Safewords

After both partners determine their boundaries and desires during pre-negotiation, the dominant uses those details as guideline to construct a kinky scenario. Perhaps the dominant thinks up a naughty student/stern teacher roleplay including bondage and spanking that fits in perfectly with the submissive’s desired activities and fantasies. Once the scene begins, the submissive can use safewords to further control what does and does not happen during play.
 
Generally a safeword should be a distinct word that you’d never normally say during a sexy scene. Words like no or stop aren’t ideal because they may be confusing to the dominant. They may wonder if the sub is saying no only because they’re role playing the part of someone being punished or if the sub truly wants the scene to stop.
 
Some people use random words like pineapple, rutabaga, or Florida as safe words. Others use unusual short phrases like their full name. When was the last time you shouted out “Bartholomew Rutherford McDonald Jr.!” during sex? Your name is a phrase you won’t likely forget and it’s distinctive enough for the dominant to pick up on and stop the scene immediately.
 
I like to use a stop light system because it allows not only for negative feedback, but can let the dominant know what the submissive wants more of as well. In this case red means stop just like a traditional safeword. Green means the submissive likes what’s happening and wants it to continue, perhaps with more intensity. Yellow means the submissive doesn’t want to stop, however, they are close to reaching their limit and need the dominant to slow down or check in.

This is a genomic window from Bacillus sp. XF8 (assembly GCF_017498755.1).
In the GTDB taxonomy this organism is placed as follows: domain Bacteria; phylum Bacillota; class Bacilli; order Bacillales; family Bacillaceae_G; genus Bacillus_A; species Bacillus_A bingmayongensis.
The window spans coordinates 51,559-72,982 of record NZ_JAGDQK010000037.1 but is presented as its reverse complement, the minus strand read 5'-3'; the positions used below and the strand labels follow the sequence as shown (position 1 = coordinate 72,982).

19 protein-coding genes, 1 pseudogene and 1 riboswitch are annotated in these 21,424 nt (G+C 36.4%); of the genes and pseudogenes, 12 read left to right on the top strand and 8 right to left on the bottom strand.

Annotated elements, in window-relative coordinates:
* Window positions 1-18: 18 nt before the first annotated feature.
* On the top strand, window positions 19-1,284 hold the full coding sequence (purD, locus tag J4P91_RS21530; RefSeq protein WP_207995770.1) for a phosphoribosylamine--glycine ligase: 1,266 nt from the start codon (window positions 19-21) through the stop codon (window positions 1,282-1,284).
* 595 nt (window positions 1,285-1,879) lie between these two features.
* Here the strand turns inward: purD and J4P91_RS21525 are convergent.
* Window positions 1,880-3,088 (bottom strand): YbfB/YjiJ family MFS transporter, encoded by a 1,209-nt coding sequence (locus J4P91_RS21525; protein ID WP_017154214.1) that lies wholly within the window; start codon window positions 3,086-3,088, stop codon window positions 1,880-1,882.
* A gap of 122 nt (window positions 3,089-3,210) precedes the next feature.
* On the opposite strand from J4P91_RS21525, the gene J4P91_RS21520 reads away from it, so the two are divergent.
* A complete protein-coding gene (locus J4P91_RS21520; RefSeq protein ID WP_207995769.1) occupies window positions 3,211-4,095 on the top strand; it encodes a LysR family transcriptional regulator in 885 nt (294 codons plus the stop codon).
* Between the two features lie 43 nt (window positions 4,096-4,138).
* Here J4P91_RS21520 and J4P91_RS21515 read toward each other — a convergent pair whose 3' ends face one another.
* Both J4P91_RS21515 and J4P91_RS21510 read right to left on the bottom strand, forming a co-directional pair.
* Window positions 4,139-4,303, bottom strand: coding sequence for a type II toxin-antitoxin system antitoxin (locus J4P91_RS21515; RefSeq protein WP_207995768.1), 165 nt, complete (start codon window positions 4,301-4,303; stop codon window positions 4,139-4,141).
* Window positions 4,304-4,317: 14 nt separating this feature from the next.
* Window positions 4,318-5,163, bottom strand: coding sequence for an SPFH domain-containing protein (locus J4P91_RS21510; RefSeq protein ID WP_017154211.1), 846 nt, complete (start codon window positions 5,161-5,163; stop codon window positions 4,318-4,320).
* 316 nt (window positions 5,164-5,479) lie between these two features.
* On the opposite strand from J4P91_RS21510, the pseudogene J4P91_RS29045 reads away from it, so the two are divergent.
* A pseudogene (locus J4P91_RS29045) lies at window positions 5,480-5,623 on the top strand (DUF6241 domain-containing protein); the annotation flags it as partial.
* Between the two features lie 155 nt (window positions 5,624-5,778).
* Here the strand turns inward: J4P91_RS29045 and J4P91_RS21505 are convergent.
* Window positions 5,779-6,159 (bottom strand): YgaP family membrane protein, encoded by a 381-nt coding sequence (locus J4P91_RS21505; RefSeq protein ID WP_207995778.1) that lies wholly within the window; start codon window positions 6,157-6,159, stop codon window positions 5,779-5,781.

Who Has The Power In BDSM?

From the outside looking in, it appears that in BDSM the dominant makes all the decisions and calls the shots. Knowing what you know now, however, you may realize it’s actually the submissive that holds the power. Through pre-negotiation and the use of safewords, the submissive specifies exactly what they don’t want, what they do want, and how they want it. The dominant simply constructs an erotic scenario using those parameters. So when it all boils down, in some ways it’s the dominant’s job to serve the submissive. That’s a plot twist, isn’t it?